Metaphors Gone Wild: Poetry and Leadership

Metaphors Gone Wild: Poetry and Leadership

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“A woman is a foreign land,” asserted poetess Coventry Patmore, “of which though there he settle young, a man will never quite understand, the customs, politics, and tongue.” The French have acknowledged metaphorically contrasting territories and celebrate them in the three-word phrase, “Vive la difference!”


Gender differences aside, embracing opposites is a grand way to stimulate creative thought. Yes, doing so often requires you to visit foreign cerebral lands, to give careful and extensive thought to your creative forays, to explore differences you might not ever fully understand. But, as every leader knows, if you wish others to be influenced by your words, to tell you later they’ll never forget what you said about one issue or another, you have to choose your expressions carefully. One way to achieve memorability is to place opposites together in the same sentence. Here are examples for you to study.

Arab proverb: “You may forget with whom you laughed, but you will never forget with whom you wept.”

John F. Kennedy: “Too often we enjoy the comfort of opinion without the discomfort of thought.”

Anonymous: “It’s easy to know all the answers if you don’t bother to listen to the questions.”

Japanese Proverb: “To live long, keep a cool head and warm feet.”

Earl Wilson: “Success is simply a matter of luck. Ask any failure.”

Tombstone in Celano, Italy: “As you are, I once was. As I am, you will be.”


Opposites frequently appear as contradictions in the workplace. I refer to them as “organizational oxymorons.” One of the organizational oxymorons facing managers/leaders is the need to lead (or to envision the future) while at the same time acknowledging present circumstances. (This is the basis of Lewin’s Force Field Analysis, in fact, which analyzes the Current state of affairs in order to reach the Ideal state of affairs.) When Max DePree tells us, in Leadership is an Art, that the first responsibility of a leader is to define reality, he is encouraging us to find the conditions that need remedy.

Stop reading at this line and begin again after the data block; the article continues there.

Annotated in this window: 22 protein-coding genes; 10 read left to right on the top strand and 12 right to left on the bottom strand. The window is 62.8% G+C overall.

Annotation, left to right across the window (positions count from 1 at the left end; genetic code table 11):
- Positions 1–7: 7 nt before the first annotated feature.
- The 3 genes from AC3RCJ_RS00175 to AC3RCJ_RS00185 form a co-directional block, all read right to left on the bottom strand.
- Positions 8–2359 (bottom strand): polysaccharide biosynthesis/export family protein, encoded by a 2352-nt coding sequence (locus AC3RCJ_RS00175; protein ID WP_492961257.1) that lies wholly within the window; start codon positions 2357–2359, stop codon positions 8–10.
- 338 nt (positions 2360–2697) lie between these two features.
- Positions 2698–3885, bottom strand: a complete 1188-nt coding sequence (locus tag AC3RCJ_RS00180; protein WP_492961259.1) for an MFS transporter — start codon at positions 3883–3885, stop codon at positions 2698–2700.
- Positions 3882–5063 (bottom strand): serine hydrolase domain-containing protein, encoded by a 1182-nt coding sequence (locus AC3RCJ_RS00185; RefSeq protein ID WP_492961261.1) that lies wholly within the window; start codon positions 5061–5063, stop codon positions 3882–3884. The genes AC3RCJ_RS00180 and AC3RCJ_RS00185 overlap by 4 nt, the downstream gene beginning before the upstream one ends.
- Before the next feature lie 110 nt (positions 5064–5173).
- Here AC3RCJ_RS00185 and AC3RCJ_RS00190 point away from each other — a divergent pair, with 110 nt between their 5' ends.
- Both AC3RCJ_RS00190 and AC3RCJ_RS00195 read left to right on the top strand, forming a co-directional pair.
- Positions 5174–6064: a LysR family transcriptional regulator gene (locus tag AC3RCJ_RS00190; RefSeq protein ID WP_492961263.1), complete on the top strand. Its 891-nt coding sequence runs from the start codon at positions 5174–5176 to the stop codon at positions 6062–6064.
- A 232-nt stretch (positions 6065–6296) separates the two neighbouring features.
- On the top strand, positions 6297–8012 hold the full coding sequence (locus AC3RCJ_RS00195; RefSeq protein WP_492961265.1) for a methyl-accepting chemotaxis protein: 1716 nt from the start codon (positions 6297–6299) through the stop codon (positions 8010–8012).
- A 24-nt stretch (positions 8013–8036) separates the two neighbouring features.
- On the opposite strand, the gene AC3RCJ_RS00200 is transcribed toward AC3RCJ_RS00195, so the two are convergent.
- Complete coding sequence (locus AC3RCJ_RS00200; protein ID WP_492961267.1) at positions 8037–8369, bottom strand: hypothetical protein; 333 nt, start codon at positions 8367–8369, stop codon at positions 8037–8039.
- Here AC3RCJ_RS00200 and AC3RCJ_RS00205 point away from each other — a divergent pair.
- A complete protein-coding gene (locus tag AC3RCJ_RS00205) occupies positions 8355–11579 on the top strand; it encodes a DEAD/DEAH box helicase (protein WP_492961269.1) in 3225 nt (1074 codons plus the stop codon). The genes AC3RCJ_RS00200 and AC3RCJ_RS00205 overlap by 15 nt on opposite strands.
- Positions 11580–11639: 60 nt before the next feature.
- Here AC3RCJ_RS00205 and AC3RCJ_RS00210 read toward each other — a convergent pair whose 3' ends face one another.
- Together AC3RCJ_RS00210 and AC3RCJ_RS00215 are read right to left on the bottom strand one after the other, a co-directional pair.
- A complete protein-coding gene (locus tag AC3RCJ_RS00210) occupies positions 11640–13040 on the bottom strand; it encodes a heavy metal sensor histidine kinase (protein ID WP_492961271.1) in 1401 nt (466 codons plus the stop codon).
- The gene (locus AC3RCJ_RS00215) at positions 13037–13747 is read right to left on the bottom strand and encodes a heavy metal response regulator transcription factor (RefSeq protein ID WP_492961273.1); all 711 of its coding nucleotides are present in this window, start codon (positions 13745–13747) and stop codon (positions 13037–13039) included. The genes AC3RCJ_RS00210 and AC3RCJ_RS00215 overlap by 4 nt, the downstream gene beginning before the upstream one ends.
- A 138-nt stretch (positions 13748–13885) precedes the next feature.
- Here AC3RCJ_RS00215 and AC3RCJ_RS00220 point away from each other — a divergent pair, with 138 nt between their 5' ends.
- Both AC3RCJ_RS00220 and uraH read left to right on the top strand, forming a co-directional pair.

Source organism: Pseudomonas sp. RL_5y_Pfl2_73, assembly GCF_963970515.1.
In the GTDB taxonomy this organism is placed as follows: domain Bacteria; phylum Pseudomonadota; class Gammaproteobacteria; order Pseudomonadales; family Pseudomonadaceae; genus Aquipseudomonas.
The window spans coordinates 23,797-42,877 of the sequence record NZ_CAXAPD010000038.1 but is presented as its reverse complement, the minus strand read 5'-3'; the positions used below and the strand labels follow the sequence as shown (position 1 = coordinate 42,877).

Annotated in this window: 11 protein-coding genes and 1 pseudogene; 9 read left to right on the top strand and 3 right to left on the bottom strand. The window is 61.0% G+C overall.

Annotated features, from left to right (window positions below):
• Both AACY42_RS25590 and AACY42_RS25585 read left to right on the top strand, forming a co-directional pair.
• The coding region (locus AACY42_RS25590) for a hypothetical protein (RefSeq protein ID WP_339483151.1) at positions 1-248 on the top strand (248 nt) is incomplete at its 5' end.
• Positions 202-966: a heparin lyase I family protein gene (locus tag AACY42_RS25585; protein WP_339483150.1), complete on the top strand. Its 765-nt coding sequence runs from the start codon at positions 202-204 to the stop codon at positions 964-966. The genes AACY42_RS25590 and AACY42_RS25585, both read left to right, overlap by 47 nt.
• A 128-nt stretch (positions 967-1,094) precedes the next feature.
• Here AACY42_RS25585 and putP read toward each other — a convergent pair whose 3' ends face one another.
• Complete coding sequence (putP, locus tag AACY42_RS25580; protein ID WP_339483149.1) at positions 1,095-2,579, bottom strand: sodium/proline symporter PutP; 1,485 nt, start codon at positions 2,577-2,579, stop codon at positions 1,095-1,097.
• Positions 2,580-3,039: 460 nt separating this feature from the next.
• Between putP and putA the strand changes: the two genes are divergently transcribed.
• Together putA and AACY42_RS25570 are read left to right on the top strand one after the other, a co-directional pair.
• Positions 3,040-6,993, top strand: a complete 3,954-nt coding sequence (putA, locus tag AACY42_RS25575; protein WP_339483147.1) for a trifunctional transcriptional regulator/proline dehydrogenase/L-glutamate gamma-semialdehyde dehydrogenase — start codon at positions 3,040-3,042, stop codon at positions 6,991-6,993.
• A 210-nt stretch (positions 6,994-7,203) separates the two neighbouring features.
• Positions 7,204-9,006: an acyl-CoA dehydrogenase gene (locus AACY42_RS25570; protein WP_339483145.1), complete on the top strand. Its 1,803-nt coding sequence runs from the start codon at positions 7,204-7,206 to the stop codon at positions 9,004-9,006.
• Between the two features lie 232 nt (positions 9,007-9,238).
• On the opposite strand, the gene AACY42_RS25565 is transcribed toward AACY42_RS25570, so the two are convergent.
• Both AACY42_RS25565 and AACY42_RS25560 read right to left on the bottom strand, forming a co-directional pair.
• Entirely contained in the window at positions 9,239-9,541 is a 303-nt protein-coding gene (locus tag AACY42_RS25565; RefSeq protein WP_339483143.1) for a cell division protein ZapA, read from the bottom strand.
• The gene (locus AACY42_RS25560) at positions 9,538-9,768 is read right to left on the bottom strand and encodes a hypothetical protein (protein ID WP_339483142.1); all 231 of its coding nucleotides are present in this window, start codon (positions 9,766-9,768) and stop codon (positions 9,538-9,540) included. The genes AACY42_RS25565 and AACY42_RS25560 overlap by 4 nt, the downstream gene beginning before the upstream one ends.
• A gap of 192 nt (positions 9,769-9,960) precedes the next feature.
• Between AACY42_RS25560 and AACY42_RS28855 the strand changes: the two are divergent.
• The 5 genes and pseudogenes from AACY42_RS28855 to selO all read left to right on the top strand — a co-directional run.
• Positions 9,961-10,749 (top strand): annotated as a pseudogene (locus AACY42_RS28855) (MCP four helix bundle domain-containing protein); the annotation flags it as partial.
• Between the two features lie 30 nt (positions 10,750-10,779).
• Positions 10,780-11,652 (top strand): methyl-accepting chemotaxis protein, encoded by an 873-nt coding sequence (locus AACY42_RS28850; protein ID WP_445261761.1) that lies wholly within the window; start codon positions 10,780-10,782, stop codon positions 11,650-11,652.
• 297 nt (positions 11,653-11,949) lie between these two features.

DePree also encourages us to ask how poets would lead organizations. We’ll take it one step further: think about any famous person you admire–in any field at all: an athlete, a head of state, a military officer, a religious figure, or a movie star like John Wayne. Then think about the principles that probably govern that person. Use your image of that person running your projects. Apply his or her style to your own circumstances.

Pablo Neruda, Chile’s premier poet/diplomat, asserts that poetry is an act of peace. Resolving the opposites that confront us in both our personal and professional lives may very well mean applying the wisdom to be found in the language of poets.

Source by Marlene Caroselli

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Abhishek Raj

Portfolio site with words written from the back days and still going on.

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